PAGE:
George Stephenson: The Remarkable Life of the Founder of the Railway
Much is known about the achievements of George Stephenson and of his infamous creation, the Rocket, yet little is known of the man himself. This volume is a profile of the self-taught and often testy Geordie, whose Victorian invention is now the backbone of every nation on the planet.
a fluent public speaker. In the case of the knighthood, perhaps he felt it would mean that he’d given in and joined the Establishment still knowing, or at least feeling, that he wasn’t really accepted and that they were simply trying to corrupt him. Perhaps if his wife had been alive he might have accepted. Abroad, it was different. He was accepted for what he had done not for what he was and any honours had no strings attached, real or imaginary. Abroad, no one noticed his Geordie accent.
wider slur. The book was meant for the general public, accessible to all, even for those with little technical knowledge or interest. There hasn’t been another general biography of him since that time, as far as I can gather, looking on the internet, checking in Waterstones, though there has been a good biography of his son Robert. Part of the problem is that the literary and publishing establishment appears more interested in memoirs of minor literary or aristocratic figures from the Victorian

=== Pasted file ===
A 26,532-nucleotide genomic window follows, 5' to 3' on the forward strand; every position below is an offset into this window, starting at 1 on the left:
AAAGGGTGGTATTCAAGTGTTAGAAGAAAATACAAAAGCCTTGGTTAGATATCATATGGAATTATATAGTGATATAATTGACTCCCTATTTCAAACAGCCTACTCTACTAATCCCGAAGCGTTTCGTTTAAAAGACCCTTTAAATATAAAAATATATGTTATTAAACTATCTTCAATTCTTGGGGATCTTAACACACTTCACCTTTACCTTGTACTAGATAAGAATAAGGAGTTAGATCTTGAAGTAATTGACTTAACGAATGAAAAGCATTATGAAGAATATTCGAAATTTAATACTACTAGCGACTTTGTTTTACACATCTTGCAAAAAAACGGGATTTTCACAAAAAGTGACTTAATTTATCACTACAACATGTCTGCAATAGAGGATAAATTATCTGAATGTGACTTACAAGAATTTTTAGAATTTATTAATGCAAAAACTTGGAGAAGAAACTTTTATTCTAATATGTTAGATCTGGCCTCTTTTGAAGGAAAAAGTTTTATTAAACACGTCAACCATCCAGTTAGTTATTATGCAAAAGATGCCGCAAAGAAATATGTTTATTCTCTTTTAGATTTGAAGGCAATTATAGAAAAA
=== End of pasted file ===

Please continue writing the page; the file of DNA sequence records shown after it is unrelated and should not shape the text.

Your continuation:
persuade the viewer of the pit, as the manager was called, that he could do the job properly. Soon afterwards he was promoted to being a fully fledged brakesman. At Black Callerton, the colliery where in 1801 he was made a brakesman, there was a pitman called Ned Nelson who complained about the way that George, as brakesman, drew him out of the pit. He challenged George to a fight after work and George agreed. From an early age, he had been proud of his strength, wrestling with village boys, but
always said. At the end of their second year in operation the annual revenue was just �18,304, only �2,000 more than Pease had estimated. Until 1830, when the revenue was still only �23,727, they were paying dividends of 5 per cent. (It was only after 1830 that traffic and profits started booming, especially when the iron trade began.) Locomotives, from every point of view, still had to prove themselves, as Robert soon realised on his journeys round the country. From 1 January 1828, which was
the other line. If this had not been the case, disaster might have been averted. A cannon boomed to announce the start of the processions and George’s Northumbrian drew out of Liverpool to the cheers of the crowds, pulling the train containing the Duke of Wellington and the other eighty highly important guests, including Fanny Kemble. Though the weather was uncertain [she wrote], enormous crowds of densely packed people lined the road, shouting and waving hats and handkerchiefs as we flew by